Who wouldn’t want to be a couch potato for a living? Imaging, the overstuffed cushions, and piles of blankets and pillows. The softness of the sweatpants. The collection of remote controls arrayed around the empty bottles and bags of chips on the coffee table right in front of you.
As fun as it may sound on the surface, some people would have a hard time enjoying this lifestyle for long periods of time. Yet the description above certainly checks all the boxes for the Hollywood definition of the word “lazy”.
This image is highly contradictory against the backdrop of a busy office and the flurry of activity around a hardworking and focused Engineer. These two images could not be further apart in terms of activity levels, but the people at the center of these two scenes have a lot of things in common. …
As a child growing up in America, we had a moment every school day where we stopped and all exclaimed a series of words in unison: the Pledge of Allegiance.
In the current form, this goes something like this (as recited from memory alone):
I pledge allegiance to the flag of the United States of America, and to the Republic for which it stands. One Nation, under God, indivisible, with liberty, and justice for all.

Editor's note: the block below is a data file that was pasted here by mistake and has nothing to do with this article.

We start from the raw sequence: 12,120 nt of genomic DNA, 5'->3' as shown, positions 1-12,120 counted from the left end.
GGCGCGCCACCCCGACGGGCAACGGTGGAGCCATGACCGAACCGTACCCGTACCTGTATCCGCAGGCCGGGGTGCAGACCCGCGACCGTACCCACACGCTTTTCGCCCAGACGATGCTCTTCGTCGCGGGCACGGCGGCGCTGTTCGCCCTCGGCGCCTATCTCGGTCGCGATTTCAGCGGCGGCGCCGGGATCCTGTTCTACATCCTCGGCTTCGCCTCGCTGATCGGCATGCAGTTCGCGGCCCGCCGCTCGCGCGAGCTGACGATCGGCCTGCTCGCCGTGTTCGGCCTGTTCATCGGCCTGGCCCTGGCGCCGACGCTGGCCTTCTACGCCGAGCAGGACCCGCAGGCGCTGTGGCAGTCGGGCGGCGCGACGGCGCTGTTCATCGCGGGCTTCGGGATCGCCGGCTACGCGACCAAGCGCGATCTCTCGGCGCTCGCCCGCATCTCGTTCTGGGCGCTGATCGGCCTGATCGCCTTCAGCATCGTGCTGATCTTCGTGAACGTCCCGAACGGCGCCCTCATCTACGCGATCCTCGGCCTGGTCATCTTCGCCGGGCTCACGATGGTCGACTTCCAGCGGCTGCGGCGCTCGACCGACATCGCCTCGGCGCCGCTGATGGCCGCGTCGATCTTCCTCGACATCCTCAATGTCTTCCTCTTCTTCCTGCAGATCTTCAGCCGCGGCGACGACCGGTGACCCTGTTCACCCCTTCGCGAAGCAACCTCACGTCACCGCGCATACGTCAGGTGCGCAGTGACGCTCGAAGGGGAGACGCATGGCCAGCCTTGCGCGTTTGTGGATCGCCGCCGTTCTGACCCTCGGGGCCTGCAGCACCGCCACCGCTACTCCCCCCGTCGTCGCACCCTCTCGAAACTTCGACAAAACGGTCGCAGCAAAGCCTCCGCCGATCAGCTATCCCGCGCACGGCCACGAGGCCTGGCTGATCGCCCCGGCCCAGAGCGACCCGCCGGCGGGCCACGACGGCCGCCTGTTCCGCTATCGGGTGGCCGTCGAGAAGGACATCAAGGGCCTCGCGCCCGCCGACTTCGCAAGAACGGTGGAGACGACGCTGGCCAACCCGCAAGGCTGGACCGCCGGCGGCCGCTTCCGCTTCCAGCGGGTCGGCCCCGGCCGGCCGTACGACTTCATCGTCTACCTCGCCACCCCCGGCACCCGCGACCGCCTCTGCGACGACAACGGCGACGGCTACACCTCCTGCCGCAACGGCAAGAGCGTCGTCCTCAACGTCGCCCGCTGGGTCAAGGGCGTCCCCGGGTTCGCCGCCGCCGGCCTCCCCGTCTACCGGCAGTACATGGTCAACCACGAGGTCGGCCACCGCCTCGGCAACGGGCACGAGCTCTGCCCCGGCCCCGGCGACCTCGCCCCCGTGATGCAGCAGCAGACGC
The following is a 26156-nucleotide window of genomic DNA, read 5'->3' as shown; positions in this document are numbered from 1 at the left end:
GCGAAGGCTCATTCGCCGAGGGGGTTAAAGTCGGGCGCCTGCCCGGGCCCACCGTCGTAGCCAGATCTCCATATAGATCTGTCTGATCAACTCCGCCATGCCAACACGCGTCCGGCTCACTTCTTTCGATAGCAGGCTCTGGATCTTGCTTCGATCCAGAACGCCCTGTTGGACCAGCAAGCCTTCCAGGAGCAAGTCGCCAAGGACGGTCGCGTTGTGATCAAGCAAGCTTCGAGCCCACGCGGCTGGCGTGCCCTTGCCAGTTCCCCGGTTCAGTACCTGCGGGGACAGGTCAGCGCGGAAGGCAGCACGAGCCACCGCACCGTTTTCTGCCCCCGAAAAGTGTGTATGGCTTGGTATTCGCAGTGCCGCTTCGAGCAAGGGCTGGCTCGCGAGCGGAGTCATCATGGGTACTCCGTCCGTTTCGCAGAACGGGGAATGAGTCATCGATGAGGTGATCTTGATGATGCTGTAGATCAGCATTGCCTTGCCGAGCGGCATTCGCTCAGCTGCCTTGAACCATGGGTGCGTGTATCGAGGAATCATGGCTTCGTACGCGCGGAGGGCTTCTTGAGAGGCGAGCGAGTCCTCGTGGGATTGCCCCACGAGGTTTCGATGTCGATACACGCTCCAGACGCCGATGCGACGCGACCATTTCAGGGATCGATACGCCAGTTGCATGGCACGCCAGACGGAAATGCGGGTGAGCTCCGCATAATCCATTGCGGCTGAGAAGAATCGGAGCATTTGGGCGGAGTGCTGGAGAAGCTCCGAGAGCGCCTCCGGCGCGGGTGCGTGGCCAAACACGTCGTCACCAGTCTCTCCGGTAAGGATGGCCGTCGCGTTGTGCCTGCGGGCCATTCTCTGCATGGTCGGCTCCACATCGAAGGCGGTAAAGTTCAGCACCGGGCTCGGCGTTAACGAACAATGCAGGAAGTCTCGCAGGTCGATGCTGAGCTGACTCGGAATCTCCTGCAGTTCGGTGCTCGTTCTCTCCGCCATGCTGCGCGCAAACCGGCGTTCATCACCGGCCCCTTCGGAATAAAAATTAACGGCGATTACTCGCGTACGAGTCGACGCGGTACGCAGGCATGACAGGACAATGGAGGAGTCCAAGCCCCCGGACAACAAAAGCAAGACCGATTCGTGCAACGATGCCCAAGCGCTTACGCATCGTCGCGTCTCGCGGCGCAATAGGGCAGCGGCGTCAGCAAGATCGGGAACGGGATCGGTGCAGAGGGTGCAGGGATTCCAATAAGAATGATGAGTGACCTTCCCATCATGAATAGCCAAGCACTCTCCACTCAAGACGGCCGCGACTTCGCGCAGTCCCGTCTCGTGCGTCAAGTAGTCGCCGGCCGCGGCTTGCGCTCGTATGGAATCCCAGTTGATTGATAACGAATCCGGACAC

Any errors in punctuation or capitalization are mine, and mine alone.
Yes, there is a pledge that all young children were prompted to recite each and every day when starting their daily school routine. This tradition continues, at least in many public school settings, to this day and will continue as long as we can find ways to keep kids safe from the coronavirus. …
Agile is great. Agile is wonderful. Agile is the savior of all things related to Software Engineering.
In practice, classic Agile is difficult, confusing, frustrating, and just downright hard to implement. Because of knowing that many people would argue the preceding statement, we need some contextualization here. Therefore, a clarified statement reads:
At a small company with less than 10 software developers and a handful of hardware engineers, where the projects change constantly and the number of people working on any single project can change from week to week, classic Agile is difficult, confusing, frustrating, and just downright hard to implement. …
Engineers are like snowflakes, no two are the same.
Every snowflake that has ever formed is constituted from different atoms in a unique configuration. This is similar to Software Engineers where no matter how similar the learning path, no two will ever be identical in their developmental skills and abilities.
However, even with different levels of aptitude, the people that rise to the top and can be considered to be the most successful are the ones that build solid a foundation of habits and skills. …
What the $#%& are you talking about?
The amount of profanity that someone hears daily has increased over the past decade. This was nowhere more apparent than sitting at home hosting a Super Bowl party and while watching a commercial hearing a guest exclaim: “can they really cuss in a commercial?”
Cursing and cussing have always been a part of human vernacular. We even have aphorisms describing the use of “salty” language. Saying someone curses “like a sailor” is stating that their spoken choice of verbiage contains terminology that would make people in polite company blush.
You peasant swain! you whoreson malthorse drudge! …